many interesting facts. For example, it is claimed that not a
single major downstream processing plant has been built though
many have been promised. It is seriously alleged that current
government policy threatens PNG sovereignty. Furthermore, the
completely dominating and litigatious Rimbunan Hijau of Malaysia
is taken to task by name: "Who is Rimbunan Hijau to come in and
dictate to us as an independent nation that the policies we adopt
for the interest and the benefit of this country are not competent
and conducive to their business activities."
IN my opinion, in Malaysian timber interests control of PNG forest
policy, we have a new clear indication of how political and
economic control will be exercised in an era of increasingly
scarce resources. If the US can send troops to defend its oil in
Kuwait, who is to condemn Malaysian bribery and corruption to
guarantee their continued forest resource use (largely selling to
Both items are from _The Independent, a wonderful PNG English
newspaper. Have been a bit behind with PNG Rainforest News as
getting the 800 PNG articles from the past 6 years archived at <
http://forests.lic.wisc.edu/pngforest.html >. If anyone has any
ideas on how this PNG Rainforest Campaign should proceed, it would
be appreciated. It is difficult to see a winning endgame, as
PNG's forest resources continue their precipitous decline.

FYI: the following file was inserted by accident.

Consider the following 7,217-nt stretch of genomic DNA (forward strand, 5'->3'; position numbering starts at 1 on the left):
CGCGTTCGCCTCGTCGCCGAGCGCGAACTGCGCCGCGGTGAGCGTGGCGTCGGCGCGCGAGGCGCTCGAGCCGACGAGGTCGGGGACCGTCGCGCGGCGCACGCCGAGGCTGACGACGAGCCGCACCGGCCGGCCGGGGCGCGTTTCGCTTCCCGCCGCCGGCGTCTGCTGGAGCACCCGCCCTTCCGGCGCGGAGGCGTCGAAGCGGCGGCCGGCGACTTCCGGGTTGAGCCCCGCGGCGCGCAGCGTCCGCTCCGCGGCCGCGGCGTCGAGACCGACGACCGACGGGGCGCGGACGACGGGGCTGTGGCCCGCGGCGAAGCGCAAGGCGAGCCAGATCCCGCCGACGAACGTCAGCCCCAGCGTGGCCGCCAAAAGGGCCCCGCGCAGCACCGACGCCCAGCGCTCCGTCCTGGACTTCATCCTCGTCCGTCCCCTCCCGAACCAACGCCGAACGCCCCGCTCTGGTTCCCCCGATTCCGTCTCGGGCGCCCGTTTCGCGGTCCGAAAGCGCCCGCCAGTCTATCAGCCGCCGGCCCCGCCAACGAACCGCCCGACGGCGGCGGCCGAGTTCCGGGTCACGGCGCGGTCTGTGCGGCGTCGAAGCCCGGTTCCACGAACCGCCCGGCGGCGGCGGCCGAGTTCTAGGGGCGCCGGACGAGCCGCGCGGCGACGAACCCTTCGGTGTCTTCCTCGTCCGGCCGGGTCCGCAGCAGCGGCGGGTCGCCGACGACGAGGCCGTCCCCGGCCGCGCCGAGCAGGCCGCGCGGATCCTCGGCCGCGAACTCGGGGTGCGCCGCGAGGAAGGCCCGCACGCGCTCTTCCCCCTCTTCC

Paid Advertisement by Individual and Community Rights Advocacy
Forum Inc, a PNG NGO
Source: The Independent
Date: March 29, 1996
ALL FOREST LANDOWNERS!
YOU ARE LOSING MILLIONS OF KINA
In his budget speech on 22nd November 1995, the Honourable Chris
"I AM INTRODUCING A NEW TAX AND LANDOWNER ROYALTY SYSTEM, WHICH
WILL GO INTO EFFECT IMMEDIATELY"
"The export tariff is amended to introduce the new revenue system
which is a progressive rate of tax on log export based on FOB
prices. Previously, different rates applied according to species.
_There will also be a concurrent regulatory change by the National
Forest Authority to increase royalty payments to landowners._ The
new export tariffs and royalties will be structured progressively
according to log prices as follows:
F.O.B. LOG PRICE MARGINAL ROYALTY
KINA/m3 TAX RATE K/m3
0-90 15% K10
91-110 30% K12
111-130 50% K15
131-150 55% K18
151-200 60% K23
Above 200 70% K23 plus 7.5%
In volume 1 "Economic and Development Policies" presented by
Honourable Chris Haiveta on the occasion of the 1996 Budget page
150; emphasis added.
The Government has already started imposing the new export tariff
taxes. This is earning millions of kina for government.
The graduated royalty for Landowners on the other hand _is being
delayed_ by the government under pressure from logging companies,
resulting in huge losses to the Landholders.
This new royalty rate would mean that Landholders will be
receiving between K10 per cubic metre, to K23 per cubic metre plus
7.5%, as royalty for all export logs.
The average price for logs is about K160 per cubic metre so for
this price you should be paid K23 per cubic metre.
Only the Minister for Forest has the power to impose the new
royalty rates. He has so far not done so. YOU ARE LOSING
MILLIONS OF KINA!
The government now proposes to set up a committee to look at the
royalty issues. This is a delay tactic.
The government is earning millions of kina under the graduated
export tax whilst you Landholders are losing millions of kina.
Individual and Community Rights Advocacy Forum Inc. PO Box 155,
Headline: "Chan's Malaysia trip smells disaster for forestry
Source: The Independent
THE Opposition strongly condemned the Prime Minister's intentions
to lift the new revenue system for the forestry sector.